But morality of the parties is nothing to lose sleep over. The greater threats are the candidates both are likely to put forward. President Jonathan sees a failed reelection as a shame and insult to his family and his region as a whole. His kinsmen from the Niger Delta feels the same and the unguarded statements from top ‘ex’ militants from the region (who seems to have an expansive arsenal) points clearly that they would give everything to hold on to power. The opponent on the other hand, retired general Buhari is a well respected man who enjoys a wide range of appeal across the country (except for his perceived rigid mono-religious believe) and commands an assembly of radical and unruly followers majority of whom are Northern youths who are determined to ensure he emerge president or they die trying.
With the current postulations of possible electoral outcome, the odds favours the President as the Nigerian voting pattern is more ruralist than cosmopolitan. Unfortunately for the opposition, the rural climes are less concerned about who emerges president as their major concern is limited to the local and state politics hence the party with the most ubiquitous structure in a particular state wins such state no matter who is flagging its presidential flag. If Mr. Jonathan emerged victorious, ‘the baboon’ may likely be ‘soaked in blood’.
Far from the rumoured analysis of the Central Intelligence Agency (CIA) of the possible breakaway of Nigeria in 2015, the response to another defeat of General Buhari in 2015 will be nothing short of catastrophic especially at a time when more weapons and IEDs seems to have gained access to the North coupled with a psychological frame mind of war that has engulfed the region as a result of the unending insurgency.
To say Africa will not share in this if Nigeria burns is underplaying the obvious. For a country of over 160,000,000 people, the number of possible displaced persons seeking refuge will overwhelm the whole of Africa. Nigeria being a center piece of Africa’s unity will cause greater instability to other regions and create a vibe of fear and a volcanic economic crisis.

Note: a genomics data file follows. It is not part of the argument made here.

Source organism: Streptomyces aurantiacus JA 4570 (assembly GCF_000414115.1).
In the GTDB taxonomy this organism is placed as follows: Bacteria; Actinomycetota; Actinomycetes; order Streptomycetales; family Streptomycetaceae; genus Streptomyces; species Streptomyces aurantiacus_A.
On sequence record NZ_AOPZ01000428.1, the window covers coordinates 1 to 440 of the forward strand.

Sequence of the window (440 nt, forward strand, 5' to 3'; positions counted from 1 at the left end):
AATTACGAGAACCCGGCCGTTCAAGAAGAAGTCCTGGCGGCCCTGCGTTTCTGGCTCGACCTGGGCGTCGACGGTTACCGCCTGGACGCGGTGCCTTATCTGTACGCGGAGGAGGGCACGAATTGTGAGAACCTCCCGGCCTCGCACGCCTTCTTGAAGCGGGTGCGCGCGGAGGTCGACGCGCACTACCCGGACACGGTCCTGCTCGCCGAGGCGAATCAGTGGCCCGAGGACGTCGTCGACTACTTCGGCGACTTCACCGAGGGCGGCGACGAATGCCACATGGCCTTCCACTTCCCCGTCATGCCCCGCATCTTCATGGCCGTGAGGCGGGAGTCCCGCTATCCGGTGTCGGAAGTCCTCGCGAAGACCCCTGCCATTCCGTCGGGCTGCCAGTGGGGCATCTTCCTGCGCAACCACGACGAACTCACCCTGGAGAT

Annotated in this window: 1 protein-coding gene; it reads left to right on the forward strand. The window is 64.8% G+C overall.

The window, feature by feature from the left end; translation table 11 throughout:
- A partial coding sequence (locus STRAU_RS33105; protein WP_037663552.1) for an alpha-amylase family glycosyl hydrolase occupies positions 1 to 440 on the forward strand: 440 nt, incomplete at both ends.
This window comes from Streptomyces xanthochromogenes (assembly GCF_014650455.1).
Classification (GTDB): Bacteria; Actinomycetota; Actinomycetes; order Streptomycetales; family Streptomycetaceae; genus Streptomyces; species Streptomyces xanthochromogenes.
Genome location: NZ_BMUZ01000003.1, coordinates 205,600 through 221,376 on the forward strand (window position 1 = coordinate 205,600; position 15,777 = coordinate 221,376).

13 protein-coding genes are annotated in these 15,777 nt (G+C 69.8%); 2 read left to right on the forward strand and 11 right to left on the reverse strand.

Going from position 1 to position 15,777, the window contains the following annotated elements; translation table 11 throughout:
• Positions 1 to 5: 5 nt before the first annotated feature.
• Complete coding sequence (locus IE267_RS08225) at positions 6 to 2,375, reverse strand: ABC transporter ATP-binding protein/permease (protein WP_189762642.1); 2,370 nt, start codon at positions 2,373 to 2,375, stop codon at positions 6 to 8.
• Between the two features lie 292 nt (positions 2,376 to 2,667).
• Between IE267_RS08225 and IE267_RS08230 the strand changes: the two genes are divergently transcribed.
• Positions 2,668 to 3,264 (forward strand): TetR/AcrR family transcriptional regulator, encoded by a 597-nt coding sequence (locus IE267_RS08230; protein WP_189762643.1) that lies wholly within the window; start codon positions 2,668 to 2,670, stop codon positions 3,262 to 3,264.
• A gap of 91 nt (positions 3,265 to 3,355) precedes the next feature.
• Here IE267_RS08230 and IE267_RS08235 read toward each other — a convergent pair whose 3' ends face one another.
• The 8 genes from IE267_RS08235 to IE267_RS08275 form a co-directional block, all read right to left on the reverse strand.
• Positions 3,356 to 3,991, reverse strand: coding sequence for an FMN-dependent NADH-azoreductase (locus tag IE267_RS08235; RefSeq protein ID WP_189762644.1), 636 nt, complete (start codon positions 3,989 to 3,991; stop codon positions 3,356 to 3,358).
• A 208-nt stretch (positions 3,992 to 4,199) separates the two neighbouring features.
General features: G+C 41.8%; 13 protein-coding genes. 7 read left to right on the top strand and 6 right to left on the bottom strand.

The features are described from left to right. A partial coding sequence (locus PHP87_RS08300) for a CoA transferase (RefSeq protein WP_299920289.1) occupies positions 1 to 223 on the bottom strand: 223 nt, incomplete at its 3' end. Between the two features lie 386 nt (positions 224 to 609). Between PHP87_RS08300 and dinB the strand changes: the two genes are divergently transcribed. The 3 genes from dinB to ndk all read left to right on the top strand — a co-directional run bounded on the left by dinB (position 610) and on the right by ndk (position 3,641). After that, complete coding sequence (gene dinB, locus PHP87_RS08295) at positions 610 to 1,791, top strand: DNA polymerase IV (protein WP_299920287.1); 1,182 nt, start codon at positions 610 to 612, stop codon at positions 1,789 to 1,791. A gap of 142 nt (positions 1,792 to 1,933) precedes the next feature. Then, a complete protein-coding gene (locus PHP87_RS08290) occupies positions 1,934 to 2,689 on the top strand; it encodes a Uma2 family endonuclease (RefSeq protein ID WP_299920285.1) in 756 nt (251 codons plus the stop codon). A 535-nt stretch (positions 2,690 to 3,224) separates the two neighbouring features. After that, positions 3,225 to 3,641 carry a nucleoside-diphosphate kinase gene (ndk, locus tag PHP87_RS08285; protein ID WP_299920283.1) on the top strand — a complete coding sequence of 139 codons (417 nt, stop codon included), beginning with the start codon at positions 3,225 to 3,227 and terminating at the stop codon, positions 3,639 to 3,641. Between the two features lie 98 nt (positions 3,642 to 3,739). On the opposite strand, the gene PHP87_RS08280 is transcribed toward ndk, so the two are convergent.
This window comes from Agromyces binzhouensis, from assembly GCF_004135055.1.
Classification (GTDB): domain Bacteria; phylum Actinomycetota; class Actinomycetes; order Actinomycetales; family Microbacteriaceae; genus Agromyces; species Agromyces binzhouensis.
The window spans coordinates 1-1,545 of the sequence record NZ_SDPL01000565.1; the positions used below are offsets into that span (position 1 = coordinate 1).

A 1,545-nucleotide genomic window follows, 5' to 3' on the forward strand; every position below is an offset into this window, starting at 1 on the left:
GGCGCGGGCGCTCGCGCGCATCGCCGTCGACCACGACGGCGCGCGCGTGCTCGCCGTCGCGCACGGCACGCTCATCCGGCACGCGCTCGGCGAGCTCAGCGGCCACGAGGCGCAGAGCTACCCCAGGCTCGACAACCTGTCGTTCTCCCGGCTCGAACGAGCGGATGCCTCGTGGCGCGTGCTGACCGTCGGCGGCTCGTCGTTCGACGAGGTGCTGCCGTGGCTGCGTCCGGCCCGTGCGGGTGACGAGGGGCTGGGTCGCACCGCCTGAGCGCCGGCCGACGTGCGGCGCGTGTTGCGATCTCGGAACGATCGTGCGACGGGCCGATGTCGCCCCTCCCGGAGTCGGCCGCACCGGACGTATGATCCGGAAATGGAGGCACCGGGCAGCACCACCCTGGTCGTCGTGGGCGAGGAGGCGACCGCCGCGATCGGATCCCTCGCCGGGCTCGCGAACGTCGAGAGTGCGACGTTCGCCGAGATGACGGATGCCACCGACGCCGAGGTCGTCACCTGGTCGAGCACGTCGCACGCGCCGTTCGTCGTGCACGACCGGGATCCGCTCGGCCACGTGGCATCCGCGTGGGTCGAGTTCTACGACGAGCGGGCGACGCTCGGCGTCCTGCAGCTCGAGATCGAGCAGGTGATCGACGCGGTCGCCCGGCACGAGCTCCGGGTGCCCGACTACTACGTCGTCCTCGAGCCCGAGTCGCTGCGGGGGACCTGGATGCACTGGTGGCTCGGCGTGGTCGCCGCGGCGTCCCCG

Suggesting that the 2015 election be postponed will amount to only shifting the danger. 2015 deserves to hold, the people deserves to choose their leaders. A possible way to avert the looming war is having the President stepdown from the presidential race in the interest of the unity of Nigeria but this will be asking too much of a man the world has already tagged weak and indecisive. Another way out is appealing to the opposition party to chose another candidate other than Buhari whose defeat may send the country into flames but for a party that has given everything to come where and and also be what it is today, such plea will appear selfish.
While the world awaits the coming tsunami, the electoral commission and indeed concerned world leaders should ensure that the parties and candidates sign an undertaken to take full responsibility for any uprising that might ensue after the election, such document shouldn’t be only localised but signed at Hague.
Nigerians should be made to understand that killing fellow citizens in the disguise of political persuasion is nothing but murder and such can never be justified. Politicians are never worth dying or killing for, as those who declare war most often never lead